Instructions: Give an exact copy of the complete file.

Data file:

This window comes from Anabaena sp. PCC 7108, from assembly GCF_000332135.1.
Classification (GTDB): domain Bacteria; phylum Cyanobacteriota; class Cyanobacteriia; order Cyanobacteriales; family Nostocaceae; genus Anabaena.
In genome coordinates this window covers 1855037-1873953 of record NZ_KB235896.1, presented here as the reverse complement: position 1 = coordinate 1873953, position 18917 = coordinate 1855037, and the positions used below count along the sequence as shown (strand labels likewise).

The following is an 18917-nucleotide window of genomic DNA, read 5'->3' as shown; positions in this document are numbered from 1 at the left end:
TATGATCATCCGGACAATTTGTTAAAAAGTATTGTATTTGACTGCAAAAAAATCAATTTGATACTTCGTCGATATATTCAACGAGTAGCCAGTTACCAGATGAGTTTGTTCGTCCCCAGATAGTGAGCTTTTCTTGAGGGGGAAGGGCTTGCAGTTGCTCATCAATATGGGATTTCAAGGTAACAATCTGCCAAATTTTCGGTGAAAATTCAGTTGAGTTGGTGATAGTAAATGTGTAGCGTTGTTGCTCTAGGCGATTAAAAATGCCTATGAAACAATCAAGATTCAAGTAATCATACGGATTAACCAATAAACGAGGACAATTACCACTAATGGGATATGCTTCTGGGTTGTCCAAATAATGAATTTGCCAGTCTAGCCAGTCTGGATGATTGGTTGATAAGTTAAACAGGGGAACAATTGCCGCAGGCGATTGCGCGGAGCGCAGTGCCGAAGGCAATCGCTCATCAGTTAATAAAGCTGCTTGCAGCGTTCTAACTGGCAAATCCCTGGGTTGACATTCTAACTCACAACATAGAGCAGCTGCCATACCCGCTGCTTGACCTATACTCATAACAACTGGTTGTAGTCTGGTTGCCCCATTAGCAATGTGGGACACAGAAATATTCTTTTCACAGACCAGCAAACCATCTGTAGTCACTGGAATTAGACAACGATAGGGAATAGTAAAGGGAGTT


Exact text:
This window comes from Anabaena sp. PCC 7108, from assembly GCF_000332135.1.
Classification (GTDB): domain Bacteria; phylum Cyanobacteriota; class Cyanobacteriia; order Cyanobacteriales; family Nostocaceae; genus Anabaena.
In genome coordinates this window covers 1855037-1873953 of record NZ_KB235896.1, presented here as the reverse complement: position 1 = coordinate 1873953, position 18917 = coordinate 1855037, and the positions used below count along the sequence as shown (strand labels likewise).

The following is an 18917-nucleotide window of genomic DNA, read 5'->3' as shown; positions in this document are numbered from 1 at the left end:
TATGATCATCCGGACAATTTGTTAAAAAGTATTGTATTTGACTGCAAAAAAATCAATTTGATACTTCGTCGATATATTCAACGAGTAGCCAGTTACCAGATGAGTTTGTTCGTCCCCAGATAGTGAGCTTTTCTTGAGGGGGAAGGGCTTGCAGTTGCTCATCAATATGGGATTTCAAGGTAACAATCTGCCAAATTTTCGGTGAAAATTCAGTTGAGTTGGTGATAGTAAATGTGTAGCGTTGTTGCTCTAGGCGATTAAAAATGCCTATGAAACAATCAAGATTCAAGTAATCATACGGATTAACCAATAAACGAGGACAATTACCACTAATGGGATATGCTTCTGGGTTGTCCAAATAATGAATTTGCCAGTCTAGCCAGTCTGGATGATTGGTTGATAAGTTAAACAGGGGAACAATTGCCGCAGGCGATTGCGCGGAGCGCAGTGCCGAAGGCAATCGCTCATCAGTTAATAAAGCTGCTTGCAGCGTTCTAACTGGCAAATCCCTGGGTTGACATTCTAACTCACAACATAGAGCAGCTGCCATACCCGCTGCTTGACCTATACTCATAACAACTGGTTGTAGTCTGGTTGCCCCATTAGCAATGTGGGACACAGAAATATTCTTTTCACAGACCAGCAAACCATCTGTAGTCACTGGAATTAGACAACGATAGGGAATAGTAAAGGGAGTT